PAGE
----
Although this building was not built to LEED specifications, Garofalo said that currently the university has nine projects under construction which are aspiring to certification. He added that the university now boasts five green roofs throughout the campus.
A visit to a secret garden followed. Since 2006, the University of the Sciences— in partnership with the Philadelphia Water Department — has used the 1/3-acre Lower Mill Creek Garden as a teaching instrument for education programs on sustainability.
On this clear, sunny day it was alive with fluttering butterflies, swaying rudibeckia, and the crunch of gravel underfoot as the group settled down for a boxed lunch from Weaver's Way, the Mt. Airy-based food co-op. Unfortunately, we learned, the park is mostly kept under lock and key.
At Clark Park, across 43rd Street, tour leaders spoke briefly about the porous surfaces of the active basketball courts. Then it was back on the bus to head out to the last stop, Mill Creek Farm (http://www.millcreekurbanfarm.org). Whereas the meadow-like garden seemed torn from the pages of an English gardening book, this city-owned project — both take their name from the buried creek that runs through West Philly — bore a homespun air that smacked of a TV version of rural America.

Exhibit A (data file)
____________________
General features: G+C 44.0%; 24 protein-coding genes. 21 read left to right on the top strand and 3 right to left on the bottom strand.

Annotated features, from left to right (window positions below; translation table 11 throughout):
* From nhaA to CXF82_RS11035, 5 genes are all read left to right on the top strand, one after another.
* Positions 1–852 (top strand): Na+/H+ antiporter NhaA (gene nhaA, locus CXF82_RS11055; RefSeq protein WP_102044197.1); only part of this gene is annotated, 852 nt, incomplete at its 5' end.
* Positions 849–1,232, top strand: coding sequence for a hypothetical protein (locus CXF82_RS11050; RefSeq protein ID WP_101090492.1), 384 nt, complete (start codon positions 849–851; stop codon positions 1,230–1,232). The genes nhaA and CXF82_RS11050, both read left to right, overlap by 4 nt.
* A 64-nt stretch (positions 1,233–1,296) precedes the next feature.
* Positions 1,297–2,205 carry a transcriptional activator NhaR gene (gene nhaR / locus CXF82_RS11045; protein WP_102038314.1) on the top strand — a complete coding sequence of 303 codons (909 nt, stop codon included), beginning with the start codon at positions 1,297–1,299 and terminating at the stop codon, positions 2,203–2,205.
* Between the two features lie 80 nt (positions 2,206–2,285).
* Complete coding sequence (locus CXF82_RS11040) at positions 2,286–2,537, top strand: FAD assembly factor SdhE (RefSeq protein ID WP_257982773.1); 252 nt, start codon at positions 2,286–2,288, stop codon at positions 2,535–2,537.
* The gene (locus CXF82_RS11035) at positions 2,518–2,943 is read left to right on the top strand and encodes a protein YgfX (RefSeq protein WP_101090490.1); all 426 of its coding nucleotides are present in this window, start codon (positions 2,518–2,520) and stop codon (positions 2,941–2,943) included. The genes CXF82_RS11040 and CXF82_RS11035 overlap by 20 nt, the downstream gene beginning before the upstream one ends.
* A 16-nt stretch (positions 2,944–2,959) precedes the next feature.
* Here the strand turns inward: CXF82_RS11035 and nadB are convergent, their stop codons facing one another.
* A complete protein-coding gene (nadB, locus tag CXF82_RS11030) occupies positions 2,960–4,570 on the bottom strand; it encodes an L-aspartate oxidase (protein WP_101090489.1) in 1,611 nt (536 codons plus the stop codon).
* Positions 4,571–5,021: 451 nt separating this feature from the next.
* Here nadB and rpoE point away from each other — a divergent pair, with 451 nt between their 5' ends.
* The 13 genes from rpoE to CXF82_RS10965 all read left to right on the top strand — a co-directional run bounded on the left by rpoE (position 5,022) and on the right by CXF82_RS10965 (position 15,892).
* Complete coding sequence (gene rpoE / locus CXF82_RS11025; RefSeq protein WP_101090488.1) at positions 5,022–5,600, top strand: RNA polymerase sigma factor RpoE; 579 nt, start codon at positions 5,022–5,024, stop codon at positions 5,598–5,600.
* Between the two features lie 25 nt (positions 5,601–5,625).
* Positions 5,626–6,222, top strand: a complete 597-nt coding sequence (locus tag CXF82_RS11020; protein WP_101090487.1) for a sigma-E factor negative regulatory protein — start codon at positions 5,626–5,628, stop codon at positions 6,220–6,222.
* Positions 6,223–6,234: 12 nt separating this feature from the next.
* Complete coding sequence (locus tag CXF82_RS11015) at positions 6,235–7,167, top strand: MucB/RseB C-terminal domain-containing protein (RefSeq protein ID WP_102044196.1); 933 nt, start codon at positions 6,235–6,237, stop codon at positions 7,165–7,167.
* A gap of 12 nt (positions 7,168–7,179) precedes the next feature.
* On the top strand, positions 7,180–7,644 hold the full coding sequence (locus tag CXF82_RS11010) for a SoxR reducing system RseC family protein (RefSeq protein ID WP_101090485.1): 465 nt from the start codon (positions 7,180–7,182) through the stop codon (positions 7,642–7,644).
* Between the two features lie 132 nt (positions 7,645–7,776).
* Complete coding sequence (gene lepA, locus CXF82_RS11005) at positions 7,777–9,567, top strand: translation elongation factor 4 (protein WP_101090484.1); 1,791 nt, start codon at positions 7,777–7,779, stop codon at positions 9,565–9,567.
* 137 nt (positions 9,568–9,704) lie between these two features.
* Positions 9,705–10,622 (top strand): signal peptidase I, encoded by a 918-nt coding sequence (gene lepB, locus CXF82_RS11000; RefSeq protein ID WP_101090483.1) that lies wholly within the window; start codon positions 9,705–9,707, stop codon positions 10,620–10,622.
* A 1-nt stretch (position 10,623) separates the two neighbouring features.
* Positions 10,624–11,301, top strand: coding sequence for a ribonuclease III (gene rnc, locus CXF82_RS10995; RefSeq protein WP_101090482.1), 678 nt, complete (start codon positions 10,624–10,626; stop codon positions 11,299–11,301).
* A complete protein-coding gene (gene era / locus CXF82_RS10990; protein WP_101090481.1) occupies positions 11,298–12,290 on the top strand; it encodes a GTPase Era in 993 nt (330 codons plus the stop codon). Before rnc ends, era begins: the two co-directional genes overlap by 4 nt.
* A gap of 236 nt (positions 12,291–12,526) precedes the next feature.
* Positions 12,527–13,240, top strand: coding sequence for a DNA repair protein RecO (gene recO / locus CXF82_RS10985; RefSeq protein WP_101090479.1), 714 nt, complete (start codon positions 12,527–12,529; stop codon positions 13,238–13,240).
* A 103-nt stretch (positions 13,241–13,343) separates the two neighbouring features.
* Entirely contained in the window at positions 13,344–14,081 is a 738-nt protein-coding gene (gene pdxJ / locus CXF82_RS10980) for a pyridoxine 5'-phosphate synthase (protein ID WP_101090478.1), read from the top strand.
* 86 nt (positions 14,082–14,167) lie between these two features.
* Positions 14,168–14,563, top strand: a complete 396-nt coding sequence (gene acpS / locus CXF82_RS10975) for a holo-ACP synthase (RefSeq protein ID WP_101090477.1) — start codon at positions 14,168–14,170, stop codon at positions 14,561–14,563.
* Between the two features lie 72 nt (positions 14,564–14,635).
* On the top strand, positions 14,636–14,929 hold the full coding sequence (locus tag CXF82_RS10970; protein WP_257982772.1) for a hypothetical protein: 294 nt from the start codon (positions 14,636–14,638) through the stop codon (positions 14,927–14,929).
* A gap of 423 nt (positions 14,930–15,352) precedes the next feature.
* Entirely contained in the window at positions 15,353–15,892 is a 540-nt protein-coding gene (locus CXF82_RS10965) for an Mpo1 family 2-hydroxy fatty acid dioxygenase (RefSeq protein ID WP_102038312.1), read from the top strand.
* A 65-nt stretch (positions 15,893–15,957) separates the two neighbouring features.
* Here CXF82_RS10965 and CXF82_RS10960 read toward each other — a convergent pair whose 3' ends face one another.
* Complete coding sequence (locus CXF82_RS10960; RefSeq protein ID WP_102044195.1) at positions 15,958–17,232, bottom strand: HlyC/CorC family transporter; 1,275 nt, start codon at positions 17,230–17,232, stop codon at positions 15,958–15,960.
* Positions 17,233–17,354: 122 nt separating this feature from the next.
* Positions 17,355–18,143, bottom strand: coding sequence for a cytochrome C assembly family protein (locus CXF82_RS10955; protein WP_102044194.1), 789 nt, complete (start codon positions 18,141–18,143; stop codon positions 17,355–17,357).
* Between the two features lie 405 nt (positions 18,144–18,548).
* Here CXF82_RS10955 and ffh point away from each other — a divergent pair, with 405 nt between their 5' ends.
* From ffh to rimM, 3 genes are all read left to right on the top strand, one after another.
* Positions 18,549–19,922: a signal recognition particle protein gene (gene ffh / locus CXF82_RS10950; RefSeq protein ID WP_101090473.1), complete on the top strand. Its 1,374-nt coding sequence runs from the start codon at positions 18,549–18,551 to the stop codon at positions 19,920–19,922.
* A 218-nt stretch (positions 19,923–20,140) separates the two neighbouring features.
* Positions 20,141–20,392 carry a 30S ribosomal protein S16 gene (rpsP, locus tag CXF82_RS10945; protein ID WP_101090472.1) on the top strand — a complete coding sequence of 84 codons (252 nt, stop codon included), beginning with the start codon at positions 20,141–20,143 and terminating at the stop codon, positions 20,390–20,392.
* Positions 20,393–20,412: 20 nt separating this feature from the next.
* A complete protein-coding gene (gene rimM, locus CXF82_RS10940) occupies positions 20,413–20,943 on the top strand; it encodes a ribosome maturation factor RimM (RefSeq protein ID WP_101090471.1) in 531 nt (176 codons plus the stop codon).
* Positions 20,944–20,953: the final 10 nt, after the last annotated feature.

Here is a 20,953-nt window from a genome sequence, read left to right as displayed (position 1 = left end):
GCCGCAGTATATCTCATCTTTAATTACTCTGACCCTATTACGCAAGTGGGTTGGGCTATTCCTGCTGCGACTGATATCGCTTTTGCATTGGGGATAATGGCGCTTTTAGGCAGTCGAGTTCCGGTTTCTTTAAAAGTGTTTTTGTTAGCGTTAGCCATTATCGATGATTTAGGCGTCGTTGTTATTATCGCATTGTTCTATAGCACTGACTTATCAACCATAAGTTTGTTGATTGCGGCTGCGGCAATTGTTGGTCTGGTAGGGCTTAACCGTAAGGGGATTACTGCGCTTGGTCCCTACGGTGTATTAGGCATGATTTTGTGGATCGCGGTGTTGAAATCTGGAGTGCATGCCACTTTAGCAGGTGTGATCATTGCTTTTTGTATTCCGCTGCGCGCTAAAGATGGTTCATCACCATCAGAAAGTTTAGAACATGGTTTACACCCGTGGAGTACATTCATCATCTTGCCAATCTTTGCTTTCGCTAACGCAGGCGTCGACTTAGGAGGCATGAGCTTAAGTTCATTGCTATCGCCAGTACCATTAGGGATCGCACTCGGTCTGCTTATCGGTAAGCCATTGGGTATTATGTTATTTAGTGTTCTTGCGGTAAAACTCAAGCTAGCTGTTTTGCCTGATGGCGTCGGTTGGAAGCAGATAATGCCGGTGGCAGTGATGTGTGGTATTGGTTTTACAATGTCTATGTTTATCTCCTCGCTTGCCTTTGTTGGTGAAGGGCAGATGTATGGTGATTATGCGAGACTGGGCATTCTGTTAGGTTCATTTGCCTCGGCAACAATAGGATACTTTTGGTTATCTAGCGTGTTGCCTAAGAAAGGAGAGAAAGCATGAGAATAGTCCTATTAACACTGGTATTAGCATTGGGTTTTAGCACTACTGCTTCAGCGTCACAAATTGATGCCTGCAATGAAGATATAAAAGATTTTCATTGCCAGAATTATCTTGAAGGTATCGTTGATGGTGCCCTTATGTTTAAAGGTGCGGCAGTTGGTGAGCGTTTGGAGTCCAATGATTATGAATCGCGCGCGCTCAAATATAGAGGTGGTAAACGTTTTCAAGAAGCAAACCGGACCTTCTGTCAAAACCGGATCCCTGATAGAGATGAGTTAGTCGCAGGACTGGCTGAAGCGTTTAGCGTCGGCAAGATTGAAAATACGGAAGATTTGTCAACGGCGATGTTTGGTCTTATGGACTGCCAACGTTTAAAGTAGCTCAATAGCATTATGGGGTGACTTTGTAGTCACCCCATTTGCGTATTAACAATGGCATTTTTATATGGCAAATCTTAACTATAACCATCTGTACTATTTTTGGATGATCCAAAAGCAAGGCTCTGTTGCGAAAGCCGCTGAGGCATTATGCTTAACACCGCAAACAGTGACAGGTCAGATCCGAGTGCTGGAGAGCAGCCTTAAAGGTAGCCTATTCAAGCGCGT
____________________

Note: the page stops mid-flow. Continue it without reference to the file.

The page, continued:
Walking past a welcoming hand-painted sign, we spied a slightly ramshackle, rustic structure constructed of reused timber and cobwork (a clay mud technique) walls. A mesh awning flapped in the breeze, and the ground was covered not with gravel, but with woodchips. The shed's living roof of sedum became visible only after ascending a berm via steps cleverly crafted from cinder blocks. Up here, a thriving hive of bees feasted and buzzed, producing honey for the farm.
All around, vegetable plots also did their work. The farm sets up shop outside its gates on Saturdays, and participates in a nearby farmers' market on Wednesdays. It also sells to the Mariposa Food Coop on Baltimore Avenue, and donates food to local cupboards, according to Johanna Rosen, who runs the farm with just one other person, Jade Walker. "This neighborhood is basically a food desert," Rosen explained of the farm's mission to bring healthy, locally-sourced food to the area.
Part of the 1 1/2-acre site has been home to a community garden for more than 15 years; the rest of the lot had sat vacant for three decades and is owned by the city through the Redevelopment Authority, and leased to the Philadelphia Water Department as part of the department's stormwater management efforts. A few years back, the two women pitched the idea of an urban farm to the Pennsylvania Horticultural Society, and with funds from PWD and PHS, the farm was born in 2005.
After five growing seasons, Rosen and Walker have learned " to adjust our growing plans so we can respond to market demands," says Rosen. "We've gone from one row of okra the first year to three rows, for example," she laughs. "It's our best seller." Produce yields also include tomatoes, collard greens, eggplant, and sweet potatoes.
From a multi-million dollar park to a low-tech back-to-basics farm, the journey made one wonder: Need all green efforts involve so much money and, well, infrastructure? Or should we all be thinking about bringing the roots back into the green, green grass of home?